Israeli Prime Minister Netanyahu appears determined to advance legislation prohibiting the use of loudspeakers in mosques for the dawn call to prayer in Israel and in East Jerusalem.

The bill was initially approved by the Cabinet on November 13 but was blocked by the Ultra-Orthodox party, over concerns that it would also prevent the use of sirens in certain cities that announce the beginning of Shabbat. The Ultra-Orthodox subsequently withdrew their objection after the bill was amended so as not to affect the Shabbat sirens. This amendment highlights the fact that this legislation is not about preventing noise “nuisance” in general, but rather about silencing the specific “nuisance” which is the audible presence of Muslims living under Israeli authority. Now that all the coalition parties are backing the proposed law, it is set to move to the Knesset in the coming days.

This bill is another dangerous move that contributes to the dangerous evolution of the Israeli-Palestinian conflict it a religious conflict. It also further contributes to the fear that Israel is seeking to marginalize Islam in Jerusalem and establish Israeli-Jewish hegemony in a city precious to and inhabited throughout its history by Jews, Muslims, and Christians alike. Two of Israel’s only friends in the Muslim world – Turkey and Jordan – both expressed anger at the new law seeking to silence the call to prayer, characterizing it as a provocation and insult by Israel against Islam.

In defiance of the pending law, Palestinians citizens of Israel and residents of East Jerusalem are reportedly sounding the call to prayer from the roofs of their homes, and some Palestinian churches have reportedly been sounding the Muslim call to prayer in solidarity and ringing their bells to mark the call to prayer. Reportedly, in an apparent sign of Israeli authorities’ eagerness to begin cracking down on “noise” from mosques, an imam in the city of Lod was fined for making the call to prayer via the loudspeaker of a local mosque.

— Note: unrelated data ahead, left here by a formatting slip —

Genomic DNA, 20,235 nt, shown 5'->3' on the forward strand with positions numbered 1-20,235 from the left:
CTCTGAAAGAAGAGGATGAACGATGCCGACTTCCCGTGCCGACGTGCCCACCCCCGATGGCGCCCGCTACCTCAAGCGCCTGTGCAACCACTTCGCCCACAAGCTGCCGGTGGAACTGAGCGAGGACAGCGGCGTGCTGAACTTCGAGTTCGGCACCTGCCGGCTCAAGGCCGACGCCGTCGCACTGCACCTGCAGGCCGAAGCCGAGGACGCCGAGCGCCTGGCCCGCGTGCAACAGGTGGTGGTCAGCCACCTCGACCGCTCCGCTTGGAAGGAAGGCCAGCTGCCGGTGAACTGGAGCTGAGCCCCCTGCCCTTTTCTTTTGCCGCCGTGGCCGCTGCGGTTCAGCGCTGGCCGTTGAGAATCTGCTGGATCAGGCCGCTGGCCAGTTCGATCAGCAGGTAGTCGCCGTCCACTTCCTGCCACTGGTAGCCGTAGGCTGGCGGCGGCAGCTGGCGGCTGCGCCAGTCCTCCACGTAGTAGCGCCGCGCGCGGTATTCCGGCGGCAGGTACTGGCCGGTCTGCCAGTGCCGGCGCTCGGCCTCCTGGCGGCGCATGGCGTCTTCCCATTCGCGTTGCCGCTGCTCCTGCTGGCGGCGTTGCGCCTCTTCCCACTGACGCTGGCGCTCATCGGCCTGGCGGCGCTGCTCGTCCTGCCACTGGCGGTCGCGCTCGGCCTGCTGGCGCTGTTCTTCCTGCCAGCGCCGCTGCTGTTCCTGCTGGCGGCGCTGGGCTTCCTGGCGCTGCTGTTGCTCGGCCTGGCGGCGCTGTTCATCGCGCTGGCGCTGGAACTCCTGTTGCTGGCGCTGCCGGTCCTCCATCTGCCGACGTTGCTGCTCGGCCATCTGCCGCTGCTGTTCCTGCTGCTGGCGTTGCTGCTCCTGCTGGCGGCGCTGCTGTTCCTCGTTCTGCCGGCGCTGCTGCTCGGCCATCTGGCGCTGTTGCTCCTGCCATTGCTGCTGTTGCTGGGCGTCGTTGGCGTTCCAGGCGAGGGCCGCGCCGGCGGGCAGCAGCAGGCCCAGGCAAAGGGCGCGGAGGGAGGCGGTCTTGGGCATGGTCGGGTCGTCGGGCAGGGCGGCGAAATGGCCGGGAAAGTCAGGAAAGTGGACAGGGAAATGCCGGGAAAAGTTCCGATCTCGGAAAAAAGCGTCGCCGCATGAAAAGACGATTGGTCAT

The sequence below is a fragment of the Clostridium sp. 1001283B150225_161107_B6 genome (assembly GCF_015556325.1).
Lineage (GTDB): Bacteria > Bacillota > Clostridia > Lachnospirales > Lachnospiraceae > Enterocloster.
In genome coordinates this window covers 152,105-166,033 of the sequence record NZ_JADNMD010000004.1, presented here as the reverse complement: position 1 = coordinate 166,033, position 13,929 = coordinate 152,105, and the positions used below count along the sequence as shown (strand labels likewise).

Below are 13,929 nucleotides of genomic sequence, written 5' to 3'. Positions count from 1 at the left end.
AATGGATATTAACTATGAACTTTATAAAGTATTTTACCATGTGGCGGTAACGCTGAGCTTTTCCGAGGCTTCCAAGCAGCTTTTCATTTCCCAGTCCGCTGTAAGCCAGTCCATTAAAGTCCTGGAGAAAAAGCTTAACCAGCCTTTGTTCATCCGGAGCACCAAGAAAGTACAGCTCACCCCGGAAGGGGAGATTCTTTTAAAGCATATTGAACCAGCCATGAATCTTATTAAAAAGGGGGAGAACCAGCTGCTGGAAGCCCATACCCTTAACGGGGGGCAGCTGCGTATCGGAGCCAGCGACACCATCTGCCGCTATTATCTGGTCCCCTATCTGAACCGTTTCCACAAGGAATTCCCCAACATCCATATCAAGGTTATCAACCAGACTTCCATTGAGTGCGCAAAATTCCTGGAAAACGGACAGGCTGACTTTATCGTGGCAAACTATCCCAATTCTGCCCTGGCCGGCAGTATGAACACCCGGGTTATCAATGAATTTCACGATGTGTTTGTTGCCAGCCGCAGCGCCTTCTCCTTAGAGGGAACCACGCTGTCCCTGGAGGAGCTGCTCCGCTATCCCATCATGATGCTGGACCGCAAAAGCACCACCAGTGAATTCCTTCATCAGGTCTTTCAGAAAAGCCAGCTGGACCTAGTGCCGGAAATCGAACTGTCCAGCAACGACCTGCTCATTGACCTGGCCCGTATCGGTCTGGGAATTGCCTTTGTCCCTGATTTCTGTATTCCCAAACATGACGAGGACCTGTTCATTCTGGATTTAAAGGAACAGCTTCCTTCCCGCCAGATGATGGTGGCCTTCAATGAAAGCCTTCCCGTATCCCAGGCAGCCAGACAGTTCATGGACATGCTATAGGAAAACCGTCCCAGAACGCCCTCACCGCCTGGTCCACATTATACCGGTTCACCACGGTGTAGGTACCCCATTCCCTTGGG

On many occasions, the volume of the Muezzin’s creates a serious nuisance that cannot be ignored. There are even occasions where it appears that the creation of such a nuisance is intentional. The residents of the Shuafat Refugee Camp have been surrounded by a wall and cut off from Jerusalem, and sense, not without justification, that the goal of that wall is, for all intents and purposes, “to get rid of them.” In this context, raising the volume of the call to prayer is a form of protest, as if to say: “you will not be rid of us so easily.”

While the problem is quite real, the proposed solution of a blanket prohibition of the call to morning prayer is an abuse of this problem for ulterior motives. The solution to high-volume calls to prayer lies not in their prohibition, but in the enforcement of existing anti-noise pollution legislation, which would be entirely adequate for such purposes.

It is impossible to over-estimate just how important it is to deal with this problem in a measured and responsible manner. The blanket prohibition is already widely perceived in the Palestinian sector as a draconian move of religious oppression, further marginalizing Islam in Al Quds. If this legislation is enacted or implemented, it could well spark violence, similar to the potential eruption of violence associated with other threats or perceived threats related to the Temple Mt./Haram al Sharif.